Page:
Android devices are becoming more and more popular with each passing day, so why is it that Google has yet to design a software program that allows users to manage their music and video libraries on their computers? Apple's iTunes offers iPhone users an easy way to control their media files, as well as effortless syncing capabilities. But where's the option for Android smartphones? Is there no easy way to synchronize your media library with your DROID?
Miro is a free, open-source music and video player for Windows, Mac and Ubuntu, which allows users to access, share and control their digital media while being free of proprietary constraints. Also, Miro claims to be a "full alternative to iTunes and Windows Media Player." If you have an Android phone, then that statement is almost true, since it can sync with most Android smartphones and tablets (even the Nook Color). But if you love your iPhone or iPod touch, it's not a replacement just yet—it does not support syncing to iDevices, but may in the near future.
Nonetheless, it's still the best open-source media player to date, with almost every feature you can think of in one place. Here's the rundown:
- Syncs with most Android smartphones and tablets
- Purchase music and apps from Amazon (and almost any other music store) directly in Miro
- Stream and share media files wirelessly on your local network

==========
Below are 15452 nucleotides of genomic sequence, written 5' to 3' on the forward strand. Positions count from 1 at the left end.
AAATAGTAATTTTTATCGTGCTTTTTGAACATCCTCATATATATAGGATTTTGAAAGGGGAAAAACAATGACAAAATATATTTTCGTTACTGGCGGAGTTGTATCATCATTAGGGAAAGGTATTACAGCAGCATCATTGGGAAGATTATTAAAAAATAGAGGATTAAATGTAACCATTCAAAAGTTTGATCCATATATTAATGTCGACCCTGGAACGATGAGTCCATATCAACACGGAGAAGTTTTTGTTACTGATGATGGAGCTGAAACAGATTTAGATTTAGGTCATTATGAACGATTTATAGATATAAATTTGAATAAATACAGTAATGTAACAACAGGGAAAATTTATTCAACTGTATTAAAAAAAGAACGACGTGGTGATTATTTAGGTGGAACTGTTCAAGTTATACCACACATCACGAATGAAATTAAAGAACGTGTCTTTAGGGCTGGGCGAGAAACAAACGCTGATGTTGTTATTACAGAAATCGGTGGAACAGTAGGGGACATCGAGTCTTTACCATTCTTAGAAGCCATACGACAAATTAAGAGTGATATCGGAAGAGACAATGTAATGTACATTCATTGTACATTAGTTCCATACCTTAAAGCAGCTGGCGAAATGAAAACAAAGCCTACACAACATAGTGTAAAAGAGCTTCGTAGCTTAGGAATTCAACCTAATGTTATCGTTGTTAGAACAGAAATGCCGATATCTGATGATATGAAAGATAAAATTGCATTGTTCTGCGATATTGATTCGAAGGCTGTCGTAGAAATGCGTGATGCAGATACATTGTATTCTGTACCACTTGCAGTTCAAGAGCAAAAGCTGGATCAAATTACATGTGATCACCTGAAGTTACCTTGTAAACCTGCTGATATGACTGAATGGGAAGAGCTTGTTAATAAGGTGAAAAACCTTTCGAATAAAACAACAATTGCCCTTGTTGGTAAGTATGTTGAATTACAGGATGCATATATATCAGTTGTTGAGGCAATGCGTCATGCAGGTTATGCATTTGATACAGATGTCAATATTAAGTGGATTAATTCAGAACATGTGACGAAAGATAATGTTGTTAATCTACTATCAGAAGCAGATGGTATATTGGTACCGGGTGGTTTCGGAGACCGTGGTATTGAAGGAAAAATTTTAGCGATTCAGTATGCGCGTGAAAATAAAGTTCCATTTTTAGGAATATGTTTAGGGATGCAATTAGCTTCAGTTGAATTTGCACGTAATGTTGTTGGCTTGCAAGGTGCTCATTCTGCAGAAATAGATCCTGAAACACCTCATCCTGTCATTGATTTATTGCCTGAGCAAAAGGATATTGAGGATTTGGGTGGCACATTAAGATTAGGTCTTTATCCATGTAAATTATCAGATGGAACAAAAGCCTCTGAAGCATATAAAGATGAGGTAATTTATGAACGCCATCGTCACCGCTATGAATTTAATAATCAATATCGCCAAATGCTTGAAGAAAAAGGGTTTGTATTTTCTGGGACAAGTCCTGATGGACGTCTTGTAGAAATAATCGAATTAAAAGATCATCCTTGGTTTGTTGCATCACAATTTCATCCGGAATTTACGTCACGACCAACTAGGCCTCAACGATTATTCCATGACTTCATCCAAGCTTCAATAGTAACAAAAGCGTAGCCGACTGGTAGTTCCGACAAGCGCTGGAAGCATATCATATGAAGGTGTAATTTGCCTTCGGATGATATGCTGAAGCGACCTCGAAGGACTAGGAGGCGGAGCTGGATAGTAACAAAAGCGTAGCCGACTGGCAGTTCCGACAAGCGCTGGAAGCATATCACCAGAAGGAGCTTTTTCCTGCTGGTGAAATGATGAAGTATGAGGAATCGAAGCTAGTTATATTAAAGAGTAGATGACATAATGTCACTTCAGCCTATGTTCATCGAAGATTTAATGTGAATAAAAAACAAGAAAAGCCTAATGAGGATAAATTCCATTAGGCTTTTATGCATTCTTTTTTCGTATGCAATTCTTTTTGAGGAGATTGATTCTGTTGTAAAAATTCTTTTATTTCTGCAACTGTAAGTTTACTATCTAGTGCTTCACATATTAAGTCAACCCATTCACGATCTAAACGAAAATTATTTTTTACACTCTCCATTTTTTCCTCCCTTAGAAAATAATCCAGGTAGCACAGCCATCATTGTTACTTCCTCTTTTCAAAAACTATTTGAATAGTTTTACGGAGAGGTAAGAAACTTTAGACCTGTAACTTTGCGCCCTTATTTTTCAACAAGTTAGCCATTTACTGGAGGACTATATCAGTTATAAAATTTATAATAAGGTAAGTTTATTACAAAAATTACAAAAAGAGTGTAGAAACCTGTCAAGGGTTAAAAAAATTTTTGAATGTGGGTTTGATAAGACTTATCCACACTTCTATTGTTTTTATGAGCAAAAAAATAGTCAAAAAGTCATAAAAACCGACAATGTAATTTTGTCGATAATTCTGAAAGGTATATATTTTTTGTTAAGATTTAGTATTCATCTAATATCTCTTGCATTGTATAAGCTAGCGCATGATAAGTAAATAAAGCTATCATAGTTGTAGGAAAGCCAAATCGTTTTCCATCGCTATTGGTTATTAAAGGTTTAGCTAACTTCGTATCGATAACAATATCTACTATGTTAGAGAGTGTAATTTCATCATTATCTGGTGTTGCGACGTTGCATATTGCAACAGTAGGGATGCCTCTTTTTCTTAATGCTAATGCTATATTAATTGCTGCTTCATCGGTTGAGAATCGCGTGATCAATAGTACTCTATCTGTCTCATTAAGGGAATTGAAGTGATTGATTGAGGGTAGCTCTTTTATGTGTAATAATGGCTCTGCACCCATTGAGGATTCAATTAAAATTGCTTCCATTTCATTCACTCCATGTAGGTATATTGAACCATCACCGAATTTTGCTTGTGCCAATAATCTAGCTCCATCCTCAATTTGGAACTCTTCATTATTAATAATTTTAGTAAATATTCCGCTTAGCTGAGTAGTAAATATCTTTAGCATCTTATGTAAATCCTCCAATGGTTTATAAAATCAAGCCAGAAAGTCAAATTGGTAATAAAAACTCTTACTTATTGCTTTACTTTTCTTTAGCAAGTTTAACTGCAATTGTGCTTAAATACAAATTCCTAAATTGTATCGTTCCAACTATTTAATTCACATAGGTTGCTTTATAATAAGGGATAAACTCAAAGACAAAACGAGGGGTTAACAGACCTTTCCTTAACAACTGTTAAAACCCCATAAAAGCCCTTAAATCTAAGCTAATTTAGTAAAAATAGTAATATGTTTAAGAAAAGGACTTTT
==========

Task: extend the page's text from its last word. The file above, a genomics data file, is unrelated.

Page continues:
- Works with your iTunes library and recognizes any updates
- Works with all other media libraries and folders
- Video player that supports and converts almost all formats
- Downloads and converts YouTube and other Flash videos from inside the browser
- Includes a BitTorrent client
- iTunes-like user interface for easy navigation
- Consolidation of all your media files in one place
Though it may not be an iTunes killer, it's surely a Vuze killer, since you can do pretty much everything in Miro as you can in Vuze, plus a whole lot more. To try it out, download Miro from their website and open the application. From there, it's six simple steps to getting your media into the Miro player:
Most information will sync up perfectly, except for ratings. If you plan on using Miro as your main player, you'll have to go in and re-rate your favorite songs. But that's a mere inconvenience, especially if you're using this primarily to sync your media to Android devices. But the coolest thing about Miro is the fact that you can do pretty much anything in one central location—view your files, search the web, purchase and download content, sync to devices, and convert items.
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